Just in time for the royal wedding, we've tightened our belts, arranged a street party and put on a really good show. Not only that, the happy couple have moved among us and shared in the national mood.
Yes, the Queen and Prince Philip really do make an unscheduled appearance in the front room of Gilbert and Joyce Chilvers. The year is 1947 and times are hard. So the Yorkshire village has arranged a banquet and plans to defy the meat inspector by killing a pig.
In terms of musical comedy, too, we have gone back in time to a pastoral idyll before Lionel Bart and Andrew Lloyd Webber did their best to bring us up to date. The source is Alan Bennett's 1984 film, A Private Function, in which Michael Palin played the meek chiropodist Gilbert and Maggie Smith his Lady Macbeth of Ilkley.
Gilbert does feet, Joyce does fingers: she's a piano teacher. He dreams of a surgery on the village parade, she of social climbing and the great thing a musical can do is fill out those aspirations in big chorus numbers. So Gilbert's ministrations can become a yearning trio for ladies in housecoats and Joyce's lesson a big song-and-dance number with dry ice, ostrich feathers, top hat and tails.
Richard Eyre's production manages these elisions with dextrous efficiency on a design by Tim Hatley that takes us from back streets to tea shop and the butcher's and back to the Chilvers's, where Betty is smuggled and starts emitting green clouds of methane, prompting a smelly chorus in gas masks. Gilbert and Joyce sing duet in nose pegs, a West End first.
Ah, Betty, the star of the show, an animatronic pink beast, controlled remotely, but mostly static in her tin bath and mobile only in the eye, jaw and fluttering eyelash department. She doesn't move wondrously like the polar bear did in a recent "green" epic at the National Theatre. But she does win hearts, and that's the crux.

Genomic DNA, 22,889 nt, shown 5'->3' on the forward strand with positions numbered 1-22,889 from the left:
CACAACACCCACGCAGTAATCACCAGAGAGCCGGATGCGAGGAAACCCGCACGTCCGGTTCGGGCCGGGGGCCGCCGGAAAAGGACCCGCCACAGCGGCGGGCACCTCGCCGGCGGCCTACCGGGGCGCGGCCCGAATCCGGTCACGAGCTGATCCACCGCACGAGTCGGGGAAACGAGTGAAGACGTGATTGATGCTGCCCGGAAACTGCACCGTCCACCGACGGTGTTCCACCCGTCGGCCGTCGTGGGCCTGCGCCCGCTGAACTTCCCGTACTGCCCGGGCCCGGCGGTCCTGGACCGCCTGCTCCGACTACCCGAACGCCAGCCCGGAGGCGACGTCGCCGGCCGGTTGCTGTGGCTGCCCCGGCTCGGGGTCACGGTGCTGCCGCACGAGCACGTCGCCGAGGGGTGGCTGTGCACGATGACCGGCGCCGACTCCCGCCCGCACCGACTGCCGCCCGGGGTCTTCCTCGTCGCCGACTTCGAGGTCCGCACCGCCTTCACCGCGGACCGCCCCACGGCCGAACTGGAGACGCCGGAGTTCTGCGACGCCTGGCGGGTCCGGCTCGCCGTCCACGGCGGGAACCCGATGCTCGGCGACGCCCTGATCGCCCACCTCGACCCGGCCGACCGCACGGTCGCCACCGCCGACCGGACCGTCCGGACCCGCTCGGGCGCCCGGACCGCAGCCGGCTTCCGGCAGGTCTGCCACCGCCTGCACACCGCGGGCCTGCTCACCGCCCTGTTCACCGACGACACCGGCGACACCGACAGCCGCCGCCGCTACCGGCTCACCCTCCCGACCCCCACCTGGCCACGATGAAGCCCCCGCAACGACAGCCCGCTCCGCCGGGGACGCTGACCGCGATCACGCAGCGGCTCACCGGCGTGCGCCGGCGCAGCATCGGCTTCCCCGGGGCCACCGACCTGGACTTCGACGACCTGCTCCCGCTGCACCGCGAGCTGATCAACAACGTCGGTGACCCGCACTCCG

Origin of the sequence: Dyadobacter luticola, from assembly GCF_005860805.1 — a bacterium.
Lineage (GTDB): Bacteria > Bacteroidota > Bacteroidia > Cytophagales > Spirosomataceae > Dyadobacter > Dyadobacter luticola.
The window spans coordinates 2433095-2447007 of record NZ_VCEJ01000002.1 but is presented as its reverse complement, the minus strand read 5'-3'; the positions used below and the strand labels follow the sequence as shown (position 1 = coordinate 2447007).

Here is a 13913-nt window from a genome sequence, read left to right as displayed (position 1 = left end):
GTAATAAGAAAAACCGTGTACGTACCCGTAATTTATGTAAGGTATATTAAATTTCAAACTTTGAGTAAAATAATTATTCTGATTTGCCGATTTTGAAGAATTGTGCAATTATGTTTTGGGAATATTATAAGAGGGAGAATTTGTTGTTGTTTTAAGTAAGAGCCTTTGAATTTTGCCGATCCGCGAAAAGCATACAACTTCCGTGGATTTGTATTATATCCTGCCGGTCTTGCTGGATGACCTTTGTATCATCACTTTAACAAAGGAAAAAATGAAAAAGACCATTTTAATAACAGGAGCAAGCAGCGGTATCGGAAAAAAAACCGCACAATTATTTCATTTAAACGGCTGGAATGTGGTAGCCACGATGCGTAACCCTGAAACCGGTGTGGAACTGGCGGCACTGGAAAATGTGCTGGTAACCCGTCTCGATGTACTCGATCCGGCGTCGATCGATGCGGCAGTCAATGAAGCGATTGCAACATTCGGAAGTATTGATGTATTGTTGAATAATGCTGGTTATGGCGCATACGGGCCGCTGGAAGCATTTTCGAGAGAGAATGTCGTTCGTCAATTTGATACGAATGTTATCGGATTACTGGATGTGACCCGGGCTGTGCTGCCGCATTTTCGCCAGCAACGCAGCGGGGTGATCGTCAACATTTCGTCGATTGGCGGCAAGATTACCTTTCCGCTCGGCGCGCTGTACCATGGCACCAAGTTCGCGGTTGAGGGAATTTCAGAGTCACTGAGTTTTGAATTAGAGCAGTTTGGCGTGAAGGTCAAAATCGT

Composer George Stiles and lyricist Anthony Drewe have written a series of charming songs, with nostalgic lilt and literate rhyming that explain the effect Betty Blue Eyes has on stout-hearted men. The Bennett screenplay has been adapted by two Americans, Ron Cowen and Daniel Lipman, with absolute fidelity, though there's a much happier ending involving another pig-nap and a spam scam.
Joyce's mother, the incontinent 84-year-old who overhears plans of a murder and thinks her number's up, is played with a glum feistiness by Ann Emery. Reece Shearsmith and Sarah Lancashire are perfect casting as the Chilvers; he's charming, deft and moon-faced, while she translates her airs and graces into elegant dance lines and killer commands. Betty is their piggy in the muddle, all right.
Adrian Scarborough is a comic Hitler figure as Wormald the meat inspector, wielding a green paint brush to stigmatise any rogue joints, and the local council trio of David Bamber, Jack Edwards and Mark Meadows are presumably the sort of people David Cameron doesn't want to see spoiling our fun in two weeks.